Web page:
Google, the world's largest Internet services company, last week said that it would not support H.264/MPEG4-AVC codec with its Chrome browser software as well as operating system with the same name. The move seems to be a more than questionable one for many reasons. Microsoft Corp. has already proclaimed it to be similar to switching from English to Esperanto.
Google Chrome browser, as well as a number of other browsers from other vendors, at present supports playback of HTML5 embedded videos that are encoded using H.264/MPEG4-AVC codec. But in two months time Google plans to disable support of the industry-standard H.264 in favour of open-source WebM (VP8) and Theora video codecs so that to focus its resources towards completely open codec technologies. At the same time, Google will continue to support commercial Adobe Flash plugin.
"We are focusing our investments in those technologies that are developed and licensed based on open web principles. We are changing Chrome’s HTML5 <video> support. [...] We are supporting the WebM (VP8) and Theora video codecs, and will consider adding support for other high-quality open codecs in the future. Though H.264 plays an important role in video, as our goal is to enable open innovation, support for the codec will be removed. [...] These changes will occur in the next couple months but we are announcing them now to give content publishers and developers using HTML <video> an opportunity to make any necessary changes to their sites," a statement by Google reads.
The move of Google is not only questionable, but is also a risky one. MPEG LA has already announced that it would not charge royalties for free videos encoded using H.264/MPEG4-AVC, which automatically means that Google's decision will not change anything for the majority of end-users (they were not supposed to pay for videos or watch additional ads anyway). The WebM format is unknown by the majority of developers and in two months time it will not become so popular among consumers that everyone will have a reason to use it. Moreover, the H.264/MPEG4-AVC can be accelerated by modern graphics processors (which saves energy among other things), the WebM cannot. To make the matters even worse, WebM is not supported by popular encoders, which means that webmasters will have to change their tools to keep videos for Chrome users. Finally, MPEG LA believes that WebM may violate patents, which means that the technology may be banned virtually any day.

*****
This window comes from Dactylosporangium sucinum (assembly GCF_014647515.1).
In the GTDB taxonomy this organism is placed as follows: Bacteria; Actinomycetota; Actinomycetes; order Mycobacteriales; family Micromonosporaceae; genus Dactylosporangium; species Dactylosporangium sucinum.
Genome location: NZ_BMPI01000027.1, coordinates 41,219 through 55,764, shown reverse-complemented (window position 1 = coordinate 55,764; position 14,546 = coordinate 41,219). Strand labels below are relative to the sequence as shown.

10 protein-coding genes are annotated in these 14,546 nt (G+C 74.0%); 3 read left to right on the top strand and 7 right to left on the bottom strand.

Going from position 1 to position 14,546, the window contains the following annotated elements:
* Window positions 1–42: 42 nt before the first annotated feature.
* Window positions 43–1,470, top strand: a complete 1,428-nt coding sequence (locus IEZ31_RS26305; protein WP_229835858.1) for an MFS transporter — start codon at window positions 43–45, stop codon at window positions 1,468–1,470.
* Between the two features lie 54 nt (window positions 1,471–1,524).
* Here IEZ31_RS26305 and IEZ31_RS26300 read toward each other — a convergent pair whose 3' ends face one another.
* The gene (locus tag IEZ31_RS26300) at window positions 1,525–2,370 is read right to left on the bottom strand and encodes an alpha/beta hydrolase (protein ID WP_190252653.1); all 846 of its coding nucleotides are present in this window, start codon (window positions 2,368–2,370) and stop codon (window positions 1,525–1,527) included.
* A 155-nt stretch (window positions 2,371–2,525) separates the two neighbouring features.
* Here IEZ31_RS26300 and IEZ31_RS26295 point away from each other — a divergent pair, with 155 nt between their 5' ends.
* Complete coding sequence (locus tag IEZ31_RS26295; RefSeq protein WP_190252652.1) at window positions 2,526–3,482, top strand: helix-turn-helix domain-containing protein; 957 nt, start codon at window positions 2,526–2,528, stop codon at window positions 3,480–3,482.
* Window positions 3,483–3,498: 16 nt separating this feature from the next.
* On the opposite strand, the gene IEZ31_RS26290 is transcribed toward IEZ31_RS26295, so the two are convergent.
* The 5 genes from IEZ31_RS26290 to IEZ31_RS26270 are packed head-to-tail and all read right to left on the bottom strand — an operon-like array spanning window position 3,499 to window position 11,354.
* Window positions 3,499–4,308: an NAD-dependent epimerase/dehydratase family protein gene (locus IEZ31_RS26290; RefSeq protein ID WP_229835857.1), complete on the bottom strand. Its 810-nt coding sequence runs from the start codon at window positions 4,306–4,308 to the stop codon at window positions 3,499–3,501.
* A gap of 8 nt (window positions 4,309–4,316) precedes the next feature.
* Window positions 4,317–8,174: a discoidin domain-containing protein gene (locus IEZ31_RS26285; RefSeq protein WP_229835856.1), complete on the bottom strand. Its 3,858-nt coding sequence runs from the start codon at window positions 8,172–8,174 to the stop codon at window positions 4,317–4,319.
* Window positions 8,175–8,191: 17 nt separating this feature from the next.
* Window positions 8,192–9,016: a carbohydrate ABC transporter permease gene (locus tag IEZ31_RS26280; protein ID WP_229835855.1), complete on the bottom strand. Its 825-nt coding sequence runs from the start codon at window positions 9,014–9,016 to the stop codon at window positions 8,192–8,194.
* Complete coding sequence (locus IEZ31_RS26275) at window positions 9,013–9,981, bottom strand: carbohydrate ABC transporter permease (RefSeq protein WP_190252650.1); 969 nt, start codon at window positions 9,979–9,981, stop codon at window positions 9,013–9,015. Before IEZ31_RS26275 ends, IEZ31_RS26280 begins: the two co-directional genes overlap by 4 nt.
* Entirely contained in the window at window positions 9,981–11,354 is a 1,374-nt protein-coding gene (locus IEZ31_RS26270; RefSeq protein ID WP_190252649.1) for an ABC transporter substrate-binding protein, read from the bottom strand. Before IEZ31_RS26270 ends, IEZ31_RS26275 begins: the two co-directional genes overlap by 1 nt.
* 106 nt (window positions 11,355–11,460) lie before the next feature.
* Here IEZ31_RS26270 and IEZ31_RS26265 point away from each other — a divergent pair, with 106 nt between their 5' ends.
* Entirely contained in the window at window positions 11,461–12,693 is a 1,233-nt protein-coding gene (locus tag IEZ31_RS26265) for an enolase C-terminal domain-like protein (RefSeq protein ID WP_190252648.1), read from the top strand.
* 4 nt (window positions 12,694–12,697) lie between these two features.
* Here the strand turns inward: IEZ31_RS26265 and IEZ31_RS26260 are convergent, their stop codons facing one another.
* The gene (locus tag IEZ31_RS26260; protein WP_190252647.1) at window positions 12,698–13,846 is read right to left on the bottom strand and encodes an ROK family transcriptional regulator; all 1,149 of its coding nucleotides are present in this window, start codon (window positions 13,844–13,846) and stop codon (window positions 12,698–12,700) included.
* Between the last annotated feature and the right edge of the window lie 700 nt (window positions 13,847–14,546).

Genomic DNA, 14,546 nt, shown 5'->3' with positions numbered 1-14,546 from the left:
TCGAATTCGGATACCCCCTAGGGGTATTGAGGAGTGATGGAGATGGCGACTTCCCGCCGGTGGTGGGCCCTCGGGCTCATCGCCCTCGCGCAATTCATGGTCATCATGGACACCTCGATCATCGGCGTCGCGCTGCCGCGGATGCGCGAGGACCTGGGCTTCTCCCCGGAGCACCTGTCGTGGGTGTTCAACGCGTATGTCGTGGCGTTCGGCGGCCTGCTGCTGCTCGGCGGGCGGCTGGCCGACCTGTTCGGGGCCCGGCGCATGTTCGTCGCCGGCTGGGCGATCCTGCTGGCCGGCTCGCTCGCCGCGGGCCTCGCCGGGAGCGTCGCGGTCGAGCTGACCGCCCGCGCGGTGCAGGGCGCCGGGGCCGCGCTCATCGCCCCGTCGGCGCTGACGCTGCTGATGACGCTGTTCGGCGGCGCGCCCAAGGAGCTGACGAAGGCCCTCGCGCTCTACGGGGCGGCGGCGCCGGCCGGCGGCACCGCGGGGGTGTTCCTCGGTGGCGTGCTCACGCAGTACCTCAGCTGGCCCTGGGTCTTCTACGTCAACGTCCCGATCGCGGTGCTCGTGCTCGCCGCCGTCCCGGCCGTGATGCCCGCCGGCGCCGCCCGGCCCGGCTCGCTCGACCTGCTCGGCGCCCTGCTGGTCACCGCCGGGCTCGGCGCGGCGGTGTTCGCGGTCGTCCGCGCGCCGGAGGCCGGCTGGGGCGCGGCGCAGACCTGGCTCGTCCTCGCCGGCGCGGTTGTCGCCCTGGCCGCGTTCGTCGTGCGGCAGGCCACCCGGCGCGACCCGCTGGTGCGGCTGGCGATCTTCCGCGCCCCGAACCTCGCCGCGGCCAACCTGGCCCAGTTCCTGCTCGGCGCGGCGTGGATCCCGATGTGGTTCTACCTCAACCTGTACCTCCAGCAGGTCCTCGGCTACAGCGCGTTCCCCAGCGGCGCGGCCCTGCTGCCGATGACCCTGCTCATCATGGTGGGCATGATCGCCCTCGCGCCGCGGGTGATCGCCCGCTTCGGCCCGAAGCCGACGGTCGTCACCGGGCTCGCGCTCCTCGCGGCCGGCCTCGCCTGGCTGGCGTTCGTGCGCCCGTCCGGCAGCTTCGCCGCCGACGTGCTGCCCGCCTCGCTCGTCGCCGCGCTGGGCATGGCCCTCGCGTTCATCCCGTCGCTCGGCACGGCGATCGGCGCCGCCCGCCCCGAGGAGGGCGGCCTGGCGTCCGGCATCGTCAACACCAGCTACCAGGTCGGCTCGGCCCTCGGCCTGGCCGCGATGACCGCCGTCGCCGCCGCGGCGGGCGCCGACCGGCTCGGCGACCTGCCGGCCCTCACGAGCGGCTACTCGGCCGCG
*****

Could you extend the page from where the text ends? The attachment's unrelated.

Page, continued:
Naturally, Google's move boosts importance of Adobe Flash, which is not supported by Apple iOS, but is supported by Google Android. Even though the dynamics of adoption of Google Android is faster than that of iOS, even with it Google cannot dictate standards for the Web.
According to statistics by NetMarketShare, Microsoft Internet Explorer was used by nearly 55% of the Internet users. Mozilla Firefox was used by 18.5%. Only 7.32% and 3.24% utilized Chrome 8.0 and Safari 5.0 browsers, respectively. Even if Chrome is used by 10% of users, there are 90% of the Internet users who do not utilize it.
With rather low market share, Google Chrome may support or not support almost any possible technology: it will hardly make any changes to the market. At some point in future WebM may, perhaps, be more adopted by hardware and software makers; but this point is unlikely to be close: open-source technologies (software, codecs) tend to change and without specs cast in stone it is hard to expect commercial companies to adopt them.
Tags: Microsoft, Google, Chrome, Windows, Apple, Flash, Adobe, HTML5
Comments currently: 8
Discussion started: 01/17/11 09:06:39 PM
Latest comment: 01/18/11 04:10:21 PM
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Excellent article, very well thought out. It pointed out things I would have, yet even more I had not taken into consideration.
Not only is this move foolish and self-defeating in the present, as every other competitor will support gpu-assisted playback, it seems a business decision driven by money (rather than user experience) moving into the future.